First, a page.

I’ve been skimming through Anthony Weston’s 2007 manifesto, How to Re-imagine the World (highly skim-worthy, since it has fabulous ideas and states them quickly), and actually stopped skimming and began to read when I reached the opening to chapter 9:
Naturally we look to the sticking-points, the places where change is most visibly and powerfully resisted. At the same time, though we may miss the places and ways in which change — complex and radical change — is happening now already, anyway. What if we joined in?
I stopped there, because I do that all the time. I rage against the machine of professional nonprofit cultural organizations and infrastructure. I whine about large organizations in major markets that seem bent on isolating themselves from their core value and their connections to the world. And in my Arts Administration classes, I teach by sharing the large, catastrophic failures in cultural facilities and clueless board governance, and thinking with students about how such catastrophes might be avoided.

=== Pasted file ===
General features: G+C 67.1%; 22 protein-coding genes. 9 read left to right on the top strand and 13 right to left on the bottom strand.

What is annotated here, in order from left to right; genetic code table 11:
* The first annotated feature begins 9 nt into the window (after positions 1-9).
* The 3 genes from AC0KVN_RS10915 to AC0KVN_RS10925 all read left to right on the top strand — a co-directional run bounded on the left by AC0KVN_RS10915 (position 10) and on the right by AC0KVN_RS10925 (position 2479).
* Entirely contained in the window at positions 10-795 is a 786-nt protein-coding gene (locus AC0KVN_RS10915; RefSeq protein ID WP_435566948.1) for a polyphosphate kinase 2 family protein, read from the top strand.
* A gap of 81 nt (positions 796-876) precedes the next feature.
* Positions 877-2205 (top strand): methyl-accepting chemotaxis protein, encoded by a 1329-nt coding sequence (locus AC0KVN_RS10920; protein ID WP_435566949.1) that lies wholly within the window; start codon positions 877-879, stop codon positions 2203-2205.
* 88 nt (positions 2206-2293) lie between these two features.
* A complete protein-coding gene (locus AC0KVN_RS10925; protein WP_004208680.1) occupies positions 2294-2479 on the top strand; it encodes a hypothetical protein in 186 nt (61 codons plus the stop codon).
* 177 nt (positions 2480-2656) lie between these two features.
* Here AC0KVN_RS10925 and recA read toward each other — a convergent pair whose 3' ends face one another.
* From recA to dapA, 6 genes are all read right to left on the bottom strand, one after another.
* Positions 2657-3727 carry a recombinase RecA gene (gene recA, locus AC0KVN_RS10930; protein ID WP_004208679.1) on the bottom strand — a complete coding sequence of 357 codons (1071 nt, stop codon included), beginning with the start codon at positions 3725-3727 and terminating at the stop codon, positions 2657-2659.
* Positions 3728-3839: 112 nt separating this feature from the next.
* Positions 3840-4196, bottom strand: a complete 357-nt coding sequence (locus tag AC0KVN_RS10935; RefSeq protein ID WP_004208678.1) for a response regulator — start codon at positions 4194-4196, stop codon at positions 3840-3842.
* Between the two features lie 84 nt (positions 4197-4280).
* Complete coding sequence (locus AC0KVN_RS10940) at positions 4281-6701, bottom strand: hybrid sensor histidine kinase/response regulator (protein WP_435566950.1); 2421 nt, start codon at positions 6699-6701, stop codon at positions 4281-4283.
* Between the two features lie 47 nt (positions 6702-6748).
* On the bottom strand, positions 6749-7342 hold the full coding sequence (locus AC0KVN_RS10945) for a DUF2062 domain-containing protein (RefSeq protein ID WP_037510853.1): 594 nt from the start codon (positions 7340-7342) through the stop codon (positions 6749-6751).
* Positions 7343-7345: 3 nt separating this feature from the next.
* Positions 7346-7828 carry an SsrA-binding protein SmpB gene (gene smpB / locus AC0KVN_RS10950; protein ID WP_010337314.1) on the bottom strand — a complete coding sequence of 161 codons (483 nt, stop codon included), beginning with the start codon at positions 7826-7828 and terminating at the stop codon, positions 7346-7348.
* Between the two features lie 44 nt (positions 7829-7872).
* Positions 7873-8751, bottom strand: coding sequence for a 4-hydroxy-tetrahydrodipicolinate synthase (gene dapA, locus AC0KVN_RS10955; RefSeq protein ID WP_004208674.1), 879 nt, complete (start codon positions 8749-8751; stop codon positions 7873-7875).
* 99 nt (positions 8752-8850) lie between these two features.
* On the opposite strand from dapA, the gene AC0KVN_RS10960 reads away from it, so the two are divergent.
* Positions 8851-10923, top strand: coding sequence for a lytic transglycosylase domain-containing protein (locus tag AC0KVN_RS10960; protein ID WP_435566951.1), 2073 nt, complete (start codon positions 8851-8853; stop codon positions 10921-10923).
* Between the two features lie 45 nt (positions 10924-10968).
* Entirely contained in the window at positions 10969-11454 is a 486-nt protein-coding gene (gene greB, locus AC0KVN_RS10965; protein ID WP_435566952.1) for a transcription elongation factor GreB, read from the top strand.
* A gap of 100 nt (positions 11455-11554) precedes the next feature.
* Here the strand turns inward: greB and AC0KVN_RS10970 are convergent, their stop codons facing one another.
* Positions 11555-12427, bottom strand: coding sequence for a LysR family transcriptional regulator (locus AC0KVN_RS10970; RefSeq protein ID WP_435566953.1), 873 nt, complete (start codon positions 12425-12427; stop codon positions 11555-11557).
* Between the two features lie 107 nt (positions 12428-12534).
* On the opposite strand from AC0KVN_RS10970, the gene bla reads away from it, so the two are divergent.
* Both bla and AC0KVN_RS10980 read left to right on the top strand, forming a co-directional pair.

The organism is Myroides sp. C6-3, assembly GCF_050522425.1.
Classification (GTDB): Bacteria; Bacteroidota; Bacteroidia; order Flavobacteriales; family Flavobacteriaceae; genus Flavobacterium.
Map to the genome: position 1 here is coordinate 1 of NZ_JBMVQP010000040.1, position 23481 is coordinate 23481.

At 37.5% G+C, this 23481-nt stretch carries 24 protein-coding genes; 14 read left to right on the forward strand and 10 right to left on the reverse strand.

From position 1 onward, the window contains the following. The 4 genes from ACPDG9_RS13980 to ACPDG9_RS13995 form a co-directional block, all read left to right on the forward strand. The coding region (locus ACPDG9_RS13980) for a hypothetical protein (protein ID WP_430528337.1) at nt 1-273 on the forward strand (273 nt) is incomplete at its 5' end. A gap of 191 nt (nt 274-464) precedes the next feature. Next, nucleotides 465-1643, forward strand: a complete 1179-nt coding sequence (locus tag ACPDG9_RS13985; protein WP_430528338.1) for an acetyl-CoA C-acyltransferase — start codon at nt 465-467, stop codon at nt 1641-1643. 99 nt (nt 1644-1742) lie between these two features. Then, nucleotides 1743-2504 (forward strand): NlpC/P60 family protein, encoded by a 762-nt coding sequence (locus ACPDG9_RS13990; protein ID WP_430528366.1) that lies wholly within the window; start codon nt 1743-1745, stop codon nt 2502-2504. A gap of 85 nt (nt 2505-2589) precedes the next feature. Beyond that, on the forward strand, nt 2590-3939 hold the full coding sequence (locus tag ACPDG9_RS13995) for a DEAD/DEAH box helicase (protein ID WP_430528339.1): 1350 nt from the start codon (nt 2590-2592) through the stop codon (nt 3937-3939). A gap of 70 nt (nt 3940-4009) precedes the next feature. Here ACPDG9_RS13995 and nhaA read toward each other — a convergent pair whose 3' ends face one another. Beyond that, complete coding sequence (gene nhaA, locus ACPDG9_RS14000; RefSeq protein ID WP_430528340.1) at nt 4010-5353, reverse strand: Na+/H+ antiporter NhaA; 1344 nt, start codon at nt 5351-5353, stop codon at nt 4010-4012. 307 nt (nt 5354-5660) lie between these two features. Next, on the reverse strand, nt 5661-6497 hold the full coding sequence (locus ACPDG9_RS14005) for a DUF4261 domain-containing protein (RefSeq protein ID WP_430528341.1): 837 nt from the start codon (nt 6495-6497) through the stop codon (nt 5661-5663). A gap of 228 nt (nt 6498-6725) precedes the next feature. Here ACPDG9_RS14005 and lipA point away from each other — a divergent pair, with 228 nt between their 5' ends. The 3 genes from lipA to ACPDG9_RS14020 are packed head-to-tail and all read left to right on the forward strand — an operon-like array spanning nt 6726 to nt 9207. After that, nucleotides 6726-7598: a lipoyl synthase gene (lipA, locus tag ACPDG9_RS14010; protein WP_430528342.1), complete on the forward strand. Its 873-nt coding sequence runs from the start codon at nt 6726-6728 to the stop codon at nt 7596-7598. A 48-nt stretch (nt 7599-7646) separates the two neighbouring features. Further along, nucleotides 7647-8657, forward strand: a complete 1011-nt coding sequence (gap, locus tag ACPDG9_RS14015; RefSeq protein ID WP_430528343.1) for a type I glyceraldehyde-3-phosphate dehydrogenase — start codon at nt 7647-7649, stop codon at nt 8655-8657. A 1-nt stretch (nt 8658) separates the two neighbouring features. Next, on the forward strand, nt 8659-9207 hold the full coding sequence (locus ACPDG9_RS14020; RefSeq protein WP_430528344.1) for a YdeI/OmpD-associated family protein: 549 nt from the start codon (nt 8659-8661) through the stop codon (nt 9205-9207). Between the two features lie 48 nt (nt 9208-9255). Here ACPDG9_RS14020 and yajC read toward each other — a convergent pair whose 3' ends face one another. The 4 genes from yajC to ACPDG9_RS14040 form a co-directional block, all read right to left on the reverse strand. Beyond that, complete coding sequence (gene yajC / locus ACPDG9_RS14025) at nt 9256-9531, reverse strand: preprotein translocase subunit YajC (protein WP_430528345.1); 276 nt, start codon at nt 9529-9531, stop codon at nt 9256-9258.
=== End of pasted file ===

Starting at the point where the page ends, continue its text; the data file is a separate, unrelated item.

But they’ll always be there. And they’ll always be resistant to change (which is how they built up over time into catastrophes).
So, now I’m shifting focus (if I can) toward the “inside track,” toward the individuals and organizations who are changing things already, even if only in little ways. And it’s not just a matter of finding ‘bright spots’ to copy them (although that’s cool, too). It’s about celebrating them, teaching through them, learning from them.